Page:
The Orange Association has exited in Canada officially for 181 years. No other fraternal or patriotic society has such a long history in Canada. The first Twelfth of July Orange Parade was held in the city of Toronto in 1822 and has continued uninterrupted ever since. In the 1920s and 1930s when the Orange Association was at its peak, Toronto was known as 'the Belfast of Canada' and parades in the city were known to take some four hours to pass a given point. Parades were also held in every provincial jurisdiction in Canada.
No club, organization or group has produced more leaders in Canada at the federal, provincial and municipal level of government than has the Orange Association. Orangemen in Canada make no apologies for supporting such a boastful statement. From the local school trustee to the highest position of Prime Minister, Canadian Orangemen have given leadership and distinguished service in every sphere of Canadian society.
Four of our members have been prime ministers of Canada, namely Sir John A. Macdonald, the father of Confederation, Sir John Abbott, Sir Mackenzie Bowell, a Past Grand Master and John George Diefenbaker. Premier Joseph Smallwood who brought Newfoundland into Canadian Confederation in 1949 was also an Orangeman. The influence of the Orange Lodge during the Creation of Canada, can still be witnessed in today's day and age. Many of the ceremonies that take place, whether they are behind closed doors, in front of the general public, or broadcast across the Nation, were based on and worded around various parts of the Canadian Orange Order.
It was an Orangeman, Alexander Muir, who wrote Canada's first national song - The Maple Leaf Forever. The maple tree that inspired him to write the song in 1867 still stands in the city of Toronto and has been suitably marked by a plague erected by the Grand Orange Lodge of Canada.
The 1860s saw some great changes as Orangeism spread across Canada from the Atlantic to the Pacific. Lodges were formed later in Nova Scotia, Prince Edward Island, Newfoundland, Manitoba and British Columbia and the membership continued to increase in large numbers. In 1860 the Grand Orange Lodge was restructured to include Provincial Grand Lodges because of the great number of lodges that were being instituted during that period. It has been said, but never confirmed, that when Canadian Confederation came, Sir John A. Macdonald was influenced by the new structure of the Orange Association when the Canadian provinces were formed in 1867.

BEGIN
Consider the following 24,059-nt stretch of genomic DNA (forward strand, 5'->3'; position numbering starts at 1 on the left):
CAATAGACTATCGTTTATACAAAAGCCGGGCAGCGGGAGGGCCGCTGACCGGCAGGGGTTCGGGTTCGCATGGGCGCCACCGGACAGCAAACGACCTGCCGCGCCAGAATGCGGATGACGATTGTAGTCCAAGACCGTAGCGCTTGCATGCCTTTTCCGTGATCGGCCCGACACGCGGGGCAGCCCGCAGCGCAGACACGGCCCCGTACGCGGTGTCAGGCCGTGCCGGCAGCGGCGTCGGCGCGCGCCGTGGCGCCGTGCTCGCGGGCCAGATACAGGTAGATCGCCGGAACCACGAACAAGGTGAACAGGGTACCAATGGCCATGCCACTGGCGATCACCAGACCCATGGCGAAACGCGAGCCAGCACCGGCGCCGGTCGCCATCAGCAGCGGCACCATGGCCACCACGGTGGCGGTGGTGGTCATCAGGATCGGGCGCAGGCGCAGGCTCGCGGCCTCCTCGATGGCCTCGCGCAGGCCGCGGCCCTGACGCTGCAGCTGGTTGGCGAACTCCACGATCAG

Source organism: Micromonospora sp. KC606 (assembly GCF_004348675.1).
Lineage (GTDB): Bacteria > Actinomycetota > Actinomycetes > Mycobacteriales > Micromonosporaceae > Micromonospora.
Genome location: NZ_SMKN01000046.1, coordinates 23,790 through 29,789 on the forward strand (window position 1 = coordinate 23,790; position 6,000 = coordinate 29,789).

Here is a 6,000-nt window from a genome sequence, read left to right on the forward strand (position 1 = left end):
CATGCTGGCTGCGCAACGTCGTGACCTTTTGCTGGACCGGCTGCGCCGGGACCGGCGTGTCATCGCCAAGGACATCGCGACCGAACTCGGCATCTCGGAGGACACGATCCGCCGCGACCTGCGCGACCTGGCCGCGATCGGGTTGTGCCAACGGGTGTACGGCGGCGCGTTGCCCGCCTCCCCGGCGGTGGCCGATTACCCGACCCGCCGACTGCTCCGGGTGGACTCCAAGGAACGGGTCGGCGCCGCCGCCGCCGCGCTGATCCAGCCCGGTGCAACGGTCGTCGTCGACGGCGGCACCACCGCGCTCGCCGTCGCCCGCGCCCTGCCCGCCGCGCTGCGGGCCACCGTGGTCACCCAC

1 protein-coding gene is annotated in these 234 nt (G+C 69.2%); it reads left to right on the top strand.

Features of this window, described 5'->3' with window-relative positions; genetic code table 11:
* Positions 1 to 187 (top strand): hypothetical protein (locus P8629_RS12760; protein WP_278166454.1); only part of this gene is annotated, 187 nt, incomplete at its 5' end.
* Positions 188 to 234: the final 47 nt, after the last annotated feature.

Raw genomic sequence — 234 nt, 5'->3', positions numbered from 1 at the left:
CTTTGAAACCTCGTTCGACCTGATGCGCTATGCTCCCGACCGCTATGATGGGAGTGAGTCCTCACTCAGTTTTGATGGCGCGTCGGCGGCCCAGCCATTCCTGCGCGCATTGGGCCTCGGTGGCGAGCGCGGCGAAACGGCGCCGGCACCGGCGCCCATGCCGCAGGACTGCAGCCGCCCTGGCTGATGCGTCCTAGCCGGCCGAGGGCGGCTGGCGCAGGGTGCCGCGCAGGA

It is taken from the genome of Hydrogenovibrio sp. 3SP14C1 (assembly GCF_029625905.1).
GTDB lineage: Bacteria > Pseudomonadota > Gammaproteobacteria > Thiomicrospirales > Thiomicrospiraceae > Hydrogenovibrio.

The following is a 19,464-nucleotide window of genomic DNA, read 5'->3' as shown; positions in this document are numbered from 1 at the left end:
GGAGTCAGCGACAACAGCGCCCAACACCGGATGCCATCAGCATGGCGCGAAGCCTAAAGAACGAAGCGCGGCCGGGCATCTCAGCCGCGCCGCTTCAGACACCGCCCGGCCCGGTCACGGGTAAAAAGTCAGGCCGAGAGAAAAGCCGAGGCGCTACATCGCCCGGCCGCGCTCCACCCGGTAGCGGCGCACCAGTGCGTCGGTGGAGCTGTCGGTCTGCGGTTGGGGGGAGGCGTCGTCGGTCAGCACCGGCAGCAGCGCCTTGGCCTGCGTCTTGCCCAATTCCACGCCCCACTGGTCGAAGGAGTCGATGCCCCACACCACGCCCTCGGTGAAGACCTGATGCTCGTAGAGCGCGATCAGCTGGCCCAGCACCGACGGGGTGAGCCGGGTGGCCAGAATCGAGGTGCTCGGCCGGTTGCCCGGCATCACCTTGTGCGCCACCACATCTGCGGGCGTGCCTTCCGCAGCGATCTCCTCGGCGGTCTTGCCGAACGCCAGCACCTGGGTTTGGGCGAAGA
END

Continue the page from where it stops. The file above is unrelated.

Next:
The early part of the twentieth century saw Orange strength growing by leaps and bounds. At the 1911 sessions of the Grand Lodge of Ontario West, held in Barrie, Ontario the following information was given. It was reported that the year 1911 had seen Ontario West institute 23 new Orange Lodges, initiate 3300 new members, received 943 members by certificate, and had reinstated 634 members. It was also reported that since Ontario West had last met in Barrie in 1899, that 26,000 new members had been initiated and 178 new Orange Lodges had been instituted.
The Orange Association in Canada operates many benevolent projects,some of which are: Children's Homes, Senior Citizens' Homes, Research Institute and Clinic, Disabled Persons' Hostel, Children's Foundations, Disaster Fund, plus many other renowned worthy causes.
Hundreds of thousands of dollars are raised every year for benevolent purposes in the many communities all across Canada. These include Cancer Research, Heart Foundation, Muscular Dystrophy and Crippled Children, etc.
The Orange Order is a fraternal organization that originated in Ulster and spread throughout the British Commonwealth. The Order is a Protestant pro-Royalist organization with a tradition of marches and parades.
The Order traces its roots back to the Battle of the Boyne fought in Ireland in the year 1690 between the Dutch Protestant King William of Orange and the Catholic King James II. This battle, won by King William's army consisting of both Protestant and Catholic persuasion totaling 36,000 and comprised of Dutch, Danish, Huguenot, German, English, Scottish and Ulster-Scots was instrumental in ensuring the Protestant faith maintained dominance in northern Europe.
While various Orange Society's had been in existence since 1688, the Orange Order proper was formed in 1795 in the village of Loughall, Co. Armagh. Following the Battle of the Diamond near Loughall on September 21st, the victorious Protestants reorganized themselves into an Orange Society for their mutual protection. The Society was named after King William of Orange, who was victorious at the Boyne in 1690.
Compiled from writings of Dominic Di Stasi and Alex Rough